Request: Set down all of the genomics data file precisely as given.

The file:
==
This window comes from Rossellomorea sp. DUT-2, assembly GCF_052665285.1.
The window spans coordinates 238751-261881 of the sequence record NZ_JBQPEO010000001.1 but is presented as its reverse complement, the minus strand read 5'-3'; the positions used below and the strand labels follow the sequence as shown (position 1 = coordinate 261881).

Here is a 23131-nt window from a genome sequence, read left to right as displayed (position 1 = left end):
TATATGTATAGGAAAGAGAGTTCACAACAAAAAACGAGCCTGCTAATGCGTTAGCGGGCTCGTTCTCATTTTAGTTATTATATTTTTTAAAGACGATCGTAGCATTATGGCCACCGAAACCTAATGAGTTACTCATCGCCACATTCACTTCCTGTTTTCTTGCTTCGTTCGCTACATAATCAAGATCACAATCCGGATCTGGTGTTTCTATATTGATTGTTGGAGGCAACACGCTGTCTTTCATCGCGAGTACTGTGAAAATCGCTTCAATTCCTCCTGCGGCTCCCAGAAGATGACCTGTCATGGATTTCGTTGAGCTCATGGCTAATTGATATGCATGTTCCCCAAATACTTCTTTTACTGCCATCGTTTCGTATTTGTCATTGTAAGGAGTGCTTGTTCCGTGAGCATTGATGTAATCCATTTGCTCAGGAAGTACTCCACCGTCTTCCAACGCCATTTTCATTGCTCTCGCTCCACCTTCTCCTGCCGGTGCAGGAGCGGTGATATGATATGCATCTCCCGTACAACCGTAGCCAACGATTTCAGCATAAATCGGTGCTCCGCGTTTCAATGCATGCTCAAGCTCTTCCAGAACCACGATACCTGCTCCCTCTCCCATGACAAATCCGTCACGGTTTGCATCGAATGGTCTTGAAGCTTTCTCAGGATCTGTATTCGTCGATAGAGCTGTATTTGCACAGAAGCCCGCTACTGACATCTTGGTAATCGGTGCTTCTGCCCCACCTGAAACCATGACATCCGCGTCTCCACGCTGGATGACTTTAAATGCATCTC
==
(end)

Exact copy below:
This window comes from Rossellomorea sp. DUT-2, assembly GCF_052665285.1.
The window spans coordinates 238751-261881 of the sequence record NZ_JBQPEO010000001.1 but is presented as its reverse complement, the minus strand read 5'-3'; the positions used below and the strand labels follow the sequence as shown (position 1 = coordinate 261881).

Here is a 23131-nt window from a genome sequence, read left to right as displayed (position 1 = left end):
TATATGTATAGGAAAGAGAGTTCACAACAAAAAACGAGCCTGCTAATGCGTTAGCGGGCTCGTTCTCATTTTAGTTATTATATTTTTTAAAGACGATCGTAGCATTATGGCCACCGAAACCTAATGAGTTACTCATCGCCACATTCACTTCCTGTTTTCTTGCTTCGTTCGCTACATAATCAAGATCACAATCCGGATCTGGTGTTTCTATATTGATTGTTGGAGGCAACACGCTGTCTTTCATCGCGAGTACTGTGAAAATCGCTTCAATTCCTCCTGCGGCTCCCAGAAGATGACCTGTCATGGATTTCGTTGAGCTCATGGCTAATTGATATGCATGTTCCCCAAATACTTCTTTTACTGCCATCGTTTCGTATTTGTCATTGTAAGGAGTGCTTGTTCCGTGAGCATTGATGTAATCCATTTGCTCAGGAAGTACTCCACCGTCTTCCAACGCCATTTTCATTGCTCTCGCTCCACCTTCTCCTGCCGGTGCAGGAGCGGTGATATGATATGCATCTCCCGTACAACCGTAGCCAACGATTTCAGCATAAATCGGTGCTCCGCGTTTCAATGCATGCTCAAGCTCTTCCAGAACCACGATACCTGCTCCCTCTCCCATGACAAATCCGTCACGGTTTGCATCGAATGGTCTTGAAGCTTTCTCAGGATCTGTATTCGTCGATAGAGCTGTATTTGCACAGAAGCCCGCTACTGACATCTTGGTAATCGGTGCTTCTGCCCCACCTGAAACCATGACATCCGCGTCTCCACGCTGGATGACTTTAAATGCATCTC